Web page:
Changing public attitudes to antibiotic prescribing: can the internet help?

Gemma Madle, Patty Kostkova, Jane Mani-Saada, Julius Weinberg, Peter Williams


Introduction Antimicrobial resistance is a global problem with serious implications for modern medicine. Education of the public is essential for reducing patient pressure on GPs and subsequent inappropriate prescribing. Evaluation of educational interventions is necessary to assess their impact on public knowledge and attitudes. The aim of this study was to evaluate the effect of a health information website, part of the National electronic Library of Infection, on user knowledge and attitudes.
Method Questionnaires testing user knowledge and attitudes before and after using the website.
Results There were significant improvements in knowledge about the use of antibiotics and antibiotic resistance. Expectations that antibiotics should be prescribed were significantly reduced after using the website. Health professionals showed a significantly greater knowledge about antibiotics and were less likely to expect antibiotics to be prescribed for acute otitis media than non-health professionals before using the website. There was no significant difference between the knowledge of these groups after using the website, but non-health professionals continued to have higher expectations of antibiotics being prescribed than health professionals.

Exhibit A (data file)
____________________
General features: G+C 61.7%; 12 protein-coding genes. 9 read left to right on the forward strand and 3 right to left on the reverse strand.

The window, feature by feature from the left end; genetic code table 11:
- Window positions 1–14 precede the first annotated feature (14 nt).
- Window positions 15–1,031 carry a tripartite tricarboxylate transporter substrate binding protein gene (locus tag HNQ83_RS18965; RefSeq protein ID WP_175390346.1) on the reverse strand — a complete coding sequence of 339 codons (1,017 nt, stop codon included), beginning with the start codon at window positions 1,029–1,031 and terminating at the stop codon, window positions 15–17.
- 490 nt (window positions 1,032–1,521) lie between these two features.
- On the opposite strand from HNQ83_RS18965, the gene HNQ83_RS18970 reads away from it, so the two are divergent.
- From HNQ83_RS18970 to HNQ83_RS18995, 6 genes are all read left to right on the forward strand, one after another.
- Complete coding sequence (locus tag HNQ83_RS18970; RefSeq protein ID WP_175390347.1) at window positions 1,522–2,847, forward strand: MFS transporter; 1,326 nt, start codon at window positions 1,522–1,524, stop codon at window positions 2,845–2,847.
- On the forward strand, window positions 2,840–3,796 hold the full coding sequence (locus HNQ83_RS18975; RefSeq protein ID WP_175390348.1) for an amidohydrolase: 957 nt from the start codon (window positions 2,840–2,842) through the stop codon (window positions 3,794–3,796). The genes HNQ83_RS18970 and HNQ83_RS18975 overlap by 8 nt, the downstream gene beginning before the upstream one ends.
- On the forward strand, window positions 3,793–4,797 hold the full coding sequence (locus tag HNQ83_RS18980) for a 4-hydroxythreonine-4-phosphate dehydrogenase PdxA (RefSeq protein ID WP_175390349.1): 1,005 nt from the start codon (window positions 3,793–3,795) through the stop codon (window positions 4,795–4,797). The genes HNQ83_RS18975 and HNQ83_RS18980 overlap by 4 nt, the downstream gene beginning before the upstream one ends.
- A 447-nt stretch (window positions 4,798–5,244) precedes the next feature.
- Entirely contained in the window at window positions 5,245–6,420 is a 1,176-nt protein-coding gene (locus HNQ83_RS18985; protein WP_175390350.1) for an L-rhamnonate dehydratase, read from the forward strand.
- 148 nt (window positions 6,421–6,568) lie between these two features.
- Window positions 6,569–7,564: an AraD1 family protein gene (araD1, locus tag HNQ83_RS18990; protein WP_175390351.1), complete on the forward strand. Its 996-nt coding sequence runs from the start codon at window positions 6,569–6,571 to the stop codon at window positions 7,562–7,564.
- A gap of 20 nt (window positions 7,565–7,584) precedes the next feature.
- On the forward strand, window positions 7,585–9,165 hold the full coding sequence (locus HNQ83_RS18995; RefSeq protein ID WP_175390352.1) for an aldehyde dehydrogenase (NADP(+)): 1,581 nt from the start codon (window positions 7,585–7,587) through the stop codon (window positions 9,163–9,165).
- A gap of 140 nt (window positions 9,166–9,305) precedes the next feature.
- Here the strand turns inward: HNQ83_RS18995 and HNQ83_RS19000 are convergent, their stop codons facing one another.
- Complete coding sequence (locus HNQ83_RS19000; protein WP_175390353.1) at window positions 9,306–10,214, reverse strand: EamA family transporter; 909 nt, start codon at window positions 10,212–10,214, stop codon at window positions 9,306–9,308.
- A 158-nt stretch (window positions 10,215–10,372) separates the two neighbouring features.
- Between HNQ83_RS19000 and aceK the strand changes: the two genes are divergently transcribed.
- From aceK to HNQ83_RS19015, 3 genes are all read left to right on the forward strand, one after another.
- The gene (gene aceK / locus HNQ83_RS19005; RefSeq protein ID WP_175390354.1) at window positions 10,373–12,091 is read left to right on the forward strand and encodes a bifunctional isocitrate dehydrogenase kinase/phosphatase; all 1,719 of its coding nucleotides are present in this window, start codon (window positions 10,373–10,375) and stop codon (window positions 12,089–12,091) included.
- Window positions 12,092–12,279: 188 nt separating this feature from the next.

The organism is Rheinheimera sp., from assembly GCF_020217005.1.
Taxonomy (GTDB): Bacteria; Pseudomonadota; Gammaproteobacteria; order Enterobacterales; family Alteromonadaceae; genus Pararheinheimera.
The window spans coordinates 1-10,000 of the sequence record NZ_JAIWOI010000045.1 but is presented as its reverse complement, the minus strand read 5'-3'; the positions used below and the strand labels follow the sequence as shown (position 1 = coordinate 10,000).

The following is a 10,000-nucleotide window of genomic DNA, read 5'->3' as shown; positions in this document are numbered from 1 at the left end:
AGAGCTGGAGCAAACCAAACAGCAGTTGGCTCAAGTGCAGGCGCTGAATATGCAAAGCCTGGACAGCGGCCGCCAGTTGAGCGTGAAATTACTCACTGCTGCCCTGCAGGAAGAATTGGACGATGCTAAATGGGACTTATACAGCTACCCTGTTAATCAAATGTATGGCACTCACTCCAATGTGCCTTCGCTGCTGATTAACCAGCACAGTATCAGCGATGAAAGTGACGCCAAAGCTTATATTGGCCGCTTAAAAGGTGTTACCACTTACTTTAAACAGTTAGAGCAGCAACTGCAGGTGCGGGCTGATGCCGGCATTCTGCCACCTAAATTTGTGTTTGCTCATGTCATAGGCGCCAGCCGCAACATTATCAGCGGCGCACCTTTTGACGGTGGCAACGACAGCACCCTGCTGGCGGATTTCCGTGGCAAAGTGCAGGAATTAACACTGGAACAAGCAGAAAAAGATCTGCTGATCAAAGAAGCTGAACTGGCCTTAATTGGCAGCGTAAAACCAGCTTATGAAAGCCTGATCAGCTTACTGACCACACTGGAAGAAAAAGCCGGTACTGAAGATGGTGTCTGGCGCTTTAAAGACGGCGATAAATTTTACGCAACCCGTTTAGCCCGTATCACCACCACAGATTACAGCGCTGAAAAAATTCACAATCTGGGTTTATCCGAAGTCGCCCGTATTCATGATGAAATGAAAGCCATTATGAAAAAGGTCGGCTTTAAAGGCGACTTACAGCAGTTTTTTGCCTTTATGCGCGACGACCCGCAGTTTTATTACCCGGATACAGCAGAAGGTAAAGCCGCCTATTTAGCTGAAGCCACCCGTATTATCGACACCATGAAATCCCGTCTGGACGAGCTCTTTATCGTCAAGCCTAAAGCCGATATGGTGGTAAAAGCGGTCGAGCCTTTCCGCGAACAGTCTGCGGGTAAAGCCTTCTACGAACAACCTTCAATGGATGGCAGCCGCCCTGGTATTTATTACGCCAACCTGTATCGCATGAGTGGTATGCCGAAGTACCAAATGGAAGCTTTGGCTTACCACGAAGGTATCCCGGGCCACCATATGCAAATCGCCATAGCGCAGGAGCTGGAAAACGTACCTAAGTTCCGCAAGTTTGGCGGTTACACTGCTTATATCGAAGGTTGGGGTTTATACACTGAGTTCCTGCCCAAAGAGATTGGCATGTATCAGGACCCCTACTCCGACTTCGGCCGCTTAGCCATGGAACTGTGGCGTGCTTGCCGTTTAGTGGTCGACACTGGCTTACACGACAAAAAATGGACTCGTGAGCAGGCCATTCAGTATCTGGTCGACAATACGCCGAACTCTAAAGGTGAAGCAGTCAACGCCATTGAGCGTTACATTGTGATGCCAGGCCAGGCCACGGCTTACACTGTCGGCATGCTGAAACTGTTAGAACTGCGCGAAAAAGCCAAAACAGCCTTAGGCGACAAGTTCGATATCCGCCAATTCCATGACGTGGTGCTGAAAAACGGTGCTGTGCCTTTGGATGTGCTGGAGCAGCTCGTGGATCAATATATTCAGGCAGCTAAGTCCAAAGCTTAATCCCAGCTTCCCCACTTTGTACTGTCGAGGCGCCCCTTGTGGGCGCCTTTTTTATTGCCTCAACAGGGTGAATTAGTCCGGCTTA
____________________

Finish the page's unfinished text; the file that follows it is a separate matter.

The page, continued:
Conclusions Health information websites can play a significant role in influencing public knowledge and attitudes. Further research is needed to investigate how people learn from these interventions and to determine their long-term impact on public attitudes and subsequent behaviour.


antibiotic resistance; antimicrobial resistance; attitude; health information website; internet; knowledge; public opinion

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